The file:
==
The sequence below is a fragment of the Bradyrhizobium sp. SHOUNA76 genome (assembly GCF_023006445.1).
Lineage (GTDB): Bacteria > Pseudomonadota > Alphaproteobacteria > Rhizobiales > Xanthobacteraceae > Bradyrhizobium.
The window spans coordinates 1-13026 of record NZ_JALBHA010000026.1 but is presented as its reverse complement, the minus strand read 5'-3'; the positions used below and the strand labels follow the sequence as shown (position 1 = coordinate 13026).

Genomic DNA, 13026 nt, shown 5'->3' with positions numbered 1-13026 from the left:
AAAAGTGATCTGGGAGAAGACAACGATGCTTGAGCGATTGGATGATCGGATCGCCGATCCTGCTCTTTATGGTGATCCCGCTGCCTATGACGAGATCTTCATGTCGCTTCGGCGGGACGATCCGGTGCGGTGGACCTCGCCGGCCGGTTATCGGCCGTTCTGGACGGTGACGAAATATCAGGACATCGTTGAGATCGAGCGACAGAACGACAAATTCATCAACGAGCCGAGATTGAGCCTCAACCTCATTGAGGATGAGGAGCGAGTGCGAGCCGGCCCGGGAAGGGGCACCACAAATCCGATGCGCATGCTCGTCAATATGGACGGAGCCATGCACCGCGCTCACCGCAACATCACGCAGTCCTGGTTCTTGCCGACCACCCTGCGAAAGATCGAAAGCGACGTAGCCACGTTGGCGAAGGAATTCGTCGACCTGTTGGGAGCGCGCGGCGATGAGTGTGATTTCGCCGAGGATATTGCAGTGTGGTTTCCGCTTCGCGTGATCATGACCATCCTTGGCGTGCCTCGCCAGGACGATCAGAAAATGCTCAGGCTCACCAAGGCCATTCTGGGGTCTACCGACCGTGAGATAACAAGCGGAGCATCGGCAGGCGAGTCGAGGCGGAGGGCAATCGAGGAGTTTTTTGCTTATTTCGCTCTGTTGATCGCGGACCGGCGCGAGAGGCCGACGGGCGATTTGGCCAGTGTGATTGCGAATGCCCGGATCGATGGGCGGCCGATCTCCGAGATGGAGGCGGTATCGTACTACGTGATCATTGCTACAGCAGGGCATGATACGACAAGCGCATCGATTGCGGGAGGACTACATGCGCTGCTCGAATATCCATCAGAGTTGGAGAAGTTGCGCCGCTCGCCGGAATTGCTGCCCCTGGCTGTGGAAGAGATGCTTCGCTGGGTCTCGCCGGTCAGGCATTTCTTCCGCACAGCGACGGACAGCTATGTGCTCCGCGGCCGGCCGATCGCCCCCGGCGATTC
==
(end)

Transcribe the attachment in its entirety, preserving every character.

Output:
The sequence below is a fragment of the Bradyrhizobium sp. SHOUNA76 genome (assembly GCF_023006445.1).
Lineage (GTDB): Bacteria > Pseudomonadota > Alphaproteobacteria > Rhizobiales > Xanthobacteraceae > Bradyrhizobium.
The window spans coordinates 1-13026 of record NZ_JALBHA010000026.1 but is presented as its reverse complement, the minus strand read 5'-3'; the positions used below and the strand labels follow the sequence as shown (position 1 = coordinate 13026).

Genomic DNA, 13026 nt, shown 5'->3' with positions numbered 1-13026 from the left:
AAAAGTGATCTGGGAGAAGACAACGATGCTTGAGCGATTGGATGATCGGATCGCCGATCCTGCTCTTTATGGTGATCCCGCTGCCTATGACGAGATCTTCATGTCGCTTCGGCGGGACGATCCGGTGCGGTGGACCTCGCCGGCCGGTTATCGGCCGTTCTGGACGGTGACGAAATATCAGGACATCGTTGAGATCGAGCGACAGAACGACAAATTCATCAACGAGCCGAGATTGAGCCTCAACCTCATTGAGGATGAGGAGCGAGTGCGAGCCGGCCCGGGAAGGGGCACCACAAATCCGATGCGCATGCTCGTCAATATGGACGGAGCCATGCACCGCGCTCACCGCAACATCACGCAGTCCTGGTTCTTGCCGACCACCCTGCGAAAGATCGAAAGCGACGTAGCCACGTTGGCGAAGGAATTCGTCGACCTGTTGGGAGCGCGCGGCGATGAGTGTGATTTCGCCGAGGATATTGCAGTGTGGTTTCCGCTTCGCGTGATCATGACCATCCTTGGCGTGCCTCGCCAGGACGATCAGAAAATGCTCAGGCTCACCAAGGCCATTCTGGGGTCTACCGACCGTGAGATAACAAGCGGAGCATCGGCAGGCGAGTCGAGGCGGAGGGCAATCGAGGAGTTTTTTGCTTATTTCGCTCTGTTGATCGCGGACCGGCGCGAGAGGCCGACGGGCGATTTGGCCAGTGTGATTGCGAATGCCCGGATCGATGGGCGGCCGATCTCCGAGATGGAGGCGGTATCGTACTACGTGATCATTGCTACAGCAGGGCATGATACGACAAGCGCATCGATTGCGGGAGGACTACATGCGCTGCTCGAATATCCATCAGAGTTGGAGAAGTTGCGCCGCTCGCCGGAATTGCTGCCCCTGGCTGTGGAAGAGATGCTTCGCTGGGTCTCGCCGGTCAGGCATTTCTTCCGCACAGCGACGGACAGCTATGTGCTCCGCGGCCGGCCGATCGCCCCCGGCGATTC